Bruce Schneier (@schneierblog), a security and cryptography expert that we’ve interviewed before, discussed our right to have control over our public face and the people who see it (for example, you can act differently around your family and your friends). But being constantly surveilled violates that right, because you no longer have any control over which information is being shared or who has access to it.

As Carly Nyst (@carlynyst) pointed out, privacy is the ability to choose who has your information and what they do with it. Mass surveillance is dependent on neither of these things being possible.

There was also a great deal of discussion about governmental transparency in surveillance programs, and a number of experts emphasized the need for judicial oversight of the digital intelligence community. At the moment, most of the oversight is political, and oversight committees often include former intelligence officials.

Of course, the government isn’t the only group that’s to blame; Cory Doctorow (@doctorow) pointed out that companies are doing a lot of spying on behalf of the government by turning over vast amounts of data (the recent Vodafone law enforcement disclosure report provides evidence for this).

free speech eff   Lessons Learned From Dont Spy On Us: Your Guide To Internet Privacy

Jimmy Wales (@jimmy_wales) discussed how he and his friends had e-mail discussions when they were teens to explore their politics and views, which sometimes ranged into the radical. Could they have been identified as extremists and targeted for further surveillance? What else might a paranoid government do if they felt that discussions like these were a threat? If people are afraid of punishment for sharing their opinions because of government monitoring, the argument goes, the right of free speech has been violated.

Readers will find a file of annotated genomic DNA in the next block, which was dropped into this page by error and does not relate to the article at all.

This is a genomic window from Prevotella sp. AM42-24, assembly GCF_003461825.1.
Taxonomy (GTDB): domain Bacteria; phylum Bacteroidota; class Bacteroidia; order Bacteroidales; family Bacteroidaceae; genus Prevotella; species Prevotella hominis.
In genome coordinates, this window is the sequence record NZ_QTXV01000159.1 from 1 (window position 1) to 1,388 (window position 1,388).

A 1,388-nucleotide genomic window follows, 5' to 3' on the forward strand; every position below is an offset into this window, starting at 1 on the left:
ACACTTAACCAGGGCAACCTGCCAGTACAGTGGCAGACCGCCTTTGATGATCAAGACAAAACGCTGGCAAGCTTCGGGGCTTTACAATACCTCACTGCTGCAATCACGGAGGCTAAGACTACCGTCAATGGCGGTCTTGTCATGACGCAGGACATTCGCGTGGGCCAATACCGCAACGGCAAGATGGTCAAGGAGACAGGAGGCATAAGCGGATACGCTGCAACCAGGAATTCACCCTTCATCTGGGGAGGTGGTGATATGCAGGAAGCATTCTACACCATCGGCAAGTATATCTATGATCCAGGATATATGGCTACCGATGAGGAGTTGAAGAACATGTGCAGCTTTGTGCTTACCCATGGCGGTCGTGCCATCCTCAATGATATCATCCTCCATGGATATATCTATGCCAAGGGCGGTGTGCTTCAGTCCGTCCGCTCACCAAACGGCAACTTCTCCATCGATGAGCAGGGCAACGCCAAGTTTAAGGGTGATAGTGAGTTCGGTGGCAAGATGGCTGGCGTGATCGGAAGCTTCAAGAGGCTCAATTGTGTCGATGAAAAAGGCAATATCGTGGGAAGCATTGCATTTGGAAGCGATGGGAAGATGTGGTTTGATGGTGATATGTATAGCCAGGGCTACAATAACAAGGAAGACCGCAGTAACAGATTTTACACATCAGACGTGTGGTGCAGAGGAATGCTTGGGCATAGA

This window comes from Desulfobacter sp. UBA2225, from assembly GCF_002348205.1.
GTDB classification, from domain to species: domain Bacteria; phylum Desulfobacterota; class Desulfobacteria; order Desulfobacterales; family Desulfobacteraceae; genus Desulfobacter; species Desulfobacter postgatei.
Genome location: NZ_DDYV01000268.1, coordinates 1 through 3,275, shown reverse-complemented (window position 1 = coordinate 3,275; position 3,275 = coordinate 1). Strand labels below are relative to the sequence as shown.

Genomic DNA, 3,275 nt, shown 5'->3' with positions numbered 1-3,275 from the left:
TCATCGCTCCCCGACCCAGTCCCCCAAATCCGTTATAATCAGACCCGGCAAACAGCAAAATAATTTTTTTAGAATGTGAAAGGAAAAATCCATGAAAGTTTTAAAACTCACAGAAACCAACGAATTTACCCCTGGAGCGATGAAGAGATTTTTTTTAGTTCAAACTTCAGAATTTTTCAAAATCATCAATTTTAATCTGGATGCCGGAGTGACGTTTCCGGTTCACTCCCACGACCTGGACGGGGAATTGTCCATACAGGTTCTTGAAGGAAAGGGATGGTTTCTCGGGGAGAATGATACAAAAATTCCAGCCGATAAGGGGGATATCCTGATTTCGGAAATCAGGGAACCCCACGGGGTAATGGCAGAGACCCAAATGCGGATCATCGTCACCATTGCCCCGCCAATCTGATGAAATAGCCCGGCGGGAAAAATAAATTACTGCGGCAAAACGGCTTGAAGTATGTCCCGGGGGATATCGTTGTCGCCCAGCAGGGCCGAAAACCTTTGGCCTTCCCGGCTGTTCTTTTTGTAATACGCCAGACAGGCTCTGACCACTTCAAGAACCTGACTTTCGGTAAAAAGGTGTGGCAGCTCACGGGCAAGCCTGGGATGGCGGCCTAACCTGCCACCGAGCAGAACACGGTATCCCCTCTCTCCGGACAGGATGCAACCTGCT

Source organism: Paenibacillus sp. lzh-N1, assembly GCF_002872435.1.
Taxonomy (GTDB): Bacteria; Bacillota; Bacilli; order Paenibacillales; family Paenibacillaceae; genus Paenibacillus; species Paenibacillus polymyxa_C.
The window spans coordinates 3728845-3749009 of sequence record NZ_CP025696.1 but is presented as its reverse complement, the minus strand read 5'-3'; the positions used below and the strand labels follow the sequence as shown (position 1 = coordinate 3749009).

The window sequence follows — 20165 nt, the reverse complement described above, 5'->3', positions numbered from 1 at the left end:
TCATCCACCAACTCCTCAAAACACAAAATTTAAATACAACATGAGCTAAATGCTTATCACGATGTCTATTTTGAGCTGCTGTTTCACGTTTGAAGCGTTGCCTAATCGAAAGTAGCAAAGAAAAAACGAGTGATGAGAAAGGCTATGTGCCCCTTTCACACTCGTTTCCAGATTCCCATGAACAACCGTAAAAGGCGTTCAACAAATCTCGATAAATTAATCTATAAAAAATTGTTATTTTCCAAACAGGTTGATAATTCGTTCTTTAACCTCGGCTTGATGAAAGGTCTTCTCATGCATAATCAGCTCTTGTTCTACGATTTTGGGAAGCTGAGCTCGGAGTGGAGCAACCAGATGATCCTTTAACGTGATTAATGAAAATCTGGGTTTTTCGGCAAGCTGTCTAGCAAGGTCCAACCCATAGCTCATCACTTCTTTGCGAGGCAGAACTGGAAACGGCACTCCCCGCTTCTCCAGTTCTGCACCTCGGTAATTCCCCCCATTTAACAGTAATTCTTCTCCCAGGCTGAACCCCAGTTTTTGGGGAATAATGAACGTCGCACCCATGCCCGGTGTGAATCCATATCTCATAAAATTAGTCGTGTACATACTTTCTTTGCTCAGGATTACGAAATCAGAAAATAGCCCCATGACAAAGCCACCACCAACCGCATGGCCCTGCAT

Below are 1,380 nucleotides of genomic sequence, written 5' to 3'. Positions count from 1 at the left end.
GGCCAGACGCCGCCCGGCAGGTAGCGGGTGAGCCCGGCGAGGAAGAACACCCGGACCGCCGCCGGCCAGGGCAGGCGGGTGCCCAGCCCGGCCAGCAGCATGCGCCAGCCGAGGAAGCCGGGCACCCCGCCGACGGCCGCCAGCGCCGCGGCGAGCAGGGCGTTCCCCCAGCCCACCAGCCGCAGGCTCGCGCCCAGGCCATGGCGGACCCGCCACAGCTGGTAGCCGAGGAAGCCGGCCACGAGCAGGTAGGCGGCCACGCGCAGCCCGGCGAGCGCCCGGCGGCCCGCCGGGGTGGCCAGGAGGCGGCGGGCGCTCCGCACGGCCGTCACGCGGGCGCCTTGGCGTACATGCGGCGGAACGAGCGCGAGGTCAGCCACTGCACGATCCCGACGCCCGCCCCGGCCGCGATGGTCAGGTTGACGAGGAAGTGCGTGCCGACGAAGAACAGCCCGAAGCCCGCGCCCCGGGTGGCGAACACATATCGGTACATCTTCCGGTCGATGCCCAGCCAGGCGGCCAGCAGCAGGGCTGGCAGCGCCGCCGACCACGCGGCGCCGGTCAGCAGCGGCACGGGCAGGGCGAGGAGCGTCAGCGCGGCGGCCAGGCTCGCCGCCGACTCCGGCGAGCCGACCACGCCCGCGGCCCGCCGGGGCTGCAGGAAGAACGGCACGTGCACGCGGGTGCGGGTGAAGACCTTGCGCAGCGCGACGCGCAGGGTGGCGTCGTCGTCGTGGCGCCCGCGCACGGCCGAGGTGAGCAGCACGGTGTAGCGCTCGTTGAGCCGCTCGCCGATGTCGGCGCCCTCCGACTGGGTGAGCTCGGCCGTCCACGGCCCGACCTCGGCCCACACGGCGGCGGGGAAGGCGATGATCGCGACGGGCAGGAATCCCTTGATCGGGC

“Privacy is the ability to choose who has your information and what they do with it.” – Carly Nyst

As you can see, there’s a huge variety of issues that all tie into online privacy—and this is just a small sample.

2. Privacy Is An International Issue

While this event focused on information privacy and security in the UK (and, to a lesser degree, in the US), it quickly became clear that it needs to be addressed on an international level. Caspar Bowden (@CasparBowden), a privacy expert and former chief privacy advisor at Microsoft, repeatedly pointed out that the American government uses different standards when surveilling American citizens and foreigners or immigrants, and made the claim that this was a violation of the European Human Right Convention.

privacy world map   Lessons Learned From Dont Spy On Us: Your Guide To Internet Privacy

And with the NSA’s cooperation with GCHQ, it’s clear that countries are willing to share information and, effectively, gather masses of data on behalf of other countries, further convoluting the oversight issue. Carly Nyst pointed out that agreements between governments on intelligence-gathering tactics are often completely shrouded in secrecy, making any sort of oversight difficult, if not impossible.

It’s easy to focus on what’s happening wherever you are, but it’s important to take an international perspective and make your voice heard in many places around the world.

3. Economics Is Our Best Bet For Making A Difference

One of the most common themes of the day was what we can do to take a stand against mass surveillance, and there were generally two points made: first, that the most important action that we can take as concerned citizens is political. Second, in the words of Bruce Schneier, “the NSA is subject to the laws of economics.”

Earlier in the day, Cory Doctorow stated that it costs less than a penny to add someone to the NSA’s or GCHQ’s monitoring lists—at the moment, it’s more economically feasible for these agencies to collect data on everyone because it’s so easy. And while political statements are extremely important, we can also fight back on the economic front by making it more difficult, and thus more expensive, to put millions of people on watch.

sliced dollar bill   Lessons Learned From Dont Spy On Us: Your Guide To Internet Privacy